An Appeal to Barack Obama
by Tom Hayden, January 05, 2008
“The Democrats have been stuck in the arguments of Vietnam, which means that either you’re a Scoop Jackson Democrat or you’re a Tom Hayden Democrat and you’re suspicious of any military action. And that’s just not my framework.” – Sen. Barack Obama 
Barack, I thought Hillary Clinton was known as the Great Triangulator, but you are learning well. The problem with setting up false polarities to position yourself in the “center”, however, is that it’s unproductive both politically and intellectually.
Politically, it is a mistake because there last time I looked there were a whole lot more “Tom Hayden Democrats” voting in the California primary and, I suspect, around the country, than “‘Scoop’ Jackson Democrats.” In fact, they are your greatest potential base, aside from African-American voters, in a multi-candidate primary.
More disturbing is what happens to the mind by setting up these polarities. To take a “centrist” position, one calculates the equal distance between two “extremes.” It doesn’t matter if one “extreme” is closer to the truth. All that matters is achieving the equidistance. This means the presumably “extreme” view is prevented from having a fair hearing, which would require abandoning the imaginary center. And it invites the “extreme” to become more “extreme” in order to pull the candidate’s thinking in a more progressive direction. The process of substantive thinking is corroded by the priority of political positioning.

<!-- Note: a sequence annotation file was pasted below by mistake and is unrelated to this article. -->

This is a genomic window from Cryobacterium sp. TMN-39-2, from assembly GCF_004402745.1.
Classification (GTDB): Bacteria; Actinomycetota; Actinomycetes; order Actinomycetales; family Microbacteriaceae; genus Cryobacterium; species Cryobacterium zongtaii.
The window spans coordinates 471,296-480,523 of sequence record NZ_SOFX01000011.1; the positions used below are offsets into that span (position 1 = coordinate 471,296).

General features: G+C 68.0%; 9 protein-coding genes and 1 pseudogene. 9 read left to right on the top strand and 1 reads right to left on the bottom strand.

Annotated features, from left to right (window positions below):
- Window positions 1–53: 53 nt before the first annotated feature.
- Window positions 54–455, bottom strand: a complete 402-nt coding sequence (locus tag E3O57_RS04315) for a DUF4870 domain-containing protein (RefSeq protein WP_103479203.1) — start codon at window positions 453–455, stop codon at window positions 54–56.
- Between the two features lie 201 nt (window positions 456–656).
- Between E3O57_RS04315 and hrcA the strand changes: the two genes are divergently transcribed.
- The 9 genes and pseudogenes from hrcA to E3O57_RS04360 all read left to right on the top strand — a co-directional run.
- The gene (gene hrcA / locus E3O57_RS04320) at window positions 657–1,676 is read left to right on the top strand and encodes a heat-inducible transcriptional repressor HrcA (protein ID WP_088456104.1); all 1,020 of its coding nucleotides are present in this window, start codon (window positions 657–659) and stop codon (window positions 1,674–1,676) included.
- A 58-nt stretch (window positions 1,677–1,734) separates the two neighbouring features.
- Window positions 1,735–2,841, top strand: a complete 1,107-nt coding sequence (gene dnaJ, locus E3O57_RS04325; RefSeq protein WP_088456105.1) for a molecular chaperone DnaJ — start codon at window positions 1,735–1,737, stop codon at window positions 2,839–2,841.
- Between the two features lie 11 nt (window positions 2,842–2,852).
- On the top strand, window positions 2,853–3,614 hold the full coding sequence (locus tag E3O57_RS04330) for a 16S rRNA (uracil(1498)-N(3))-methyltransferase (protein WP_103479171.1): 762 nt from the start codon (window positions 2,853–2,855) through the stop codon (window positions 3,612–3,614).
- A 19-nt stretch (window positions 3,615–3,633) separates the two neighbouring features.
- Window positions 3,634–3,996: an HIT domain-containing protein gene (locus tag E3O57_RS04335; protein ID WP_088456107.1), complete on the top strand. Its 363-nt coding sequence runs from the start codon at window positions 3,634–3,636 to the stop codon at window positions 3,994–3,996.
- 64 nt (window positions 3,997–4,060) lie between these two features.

I have been enthused by the crowds you draw, by the excitement you instill in my son and daughter-in-law, by the seeds of inspiration you plant in our seven-year old [biracial] kid. I love the alternative American narrative you weave on the stump, one in which once-radical social movements ultimately create a better America step by step. I very much respect your senior advisers like David Axelrod, who figured out a way to elect Harold Washington mayor of Chicago. You are a truly global figure in this age of globalization.
But as the months wear on, I see a problem of the potential being squandered. Hillary Clinton already occupies the political center. John Edwards holds the populist labor/left. And that leaves you with a transcendent vision in search of a constituency.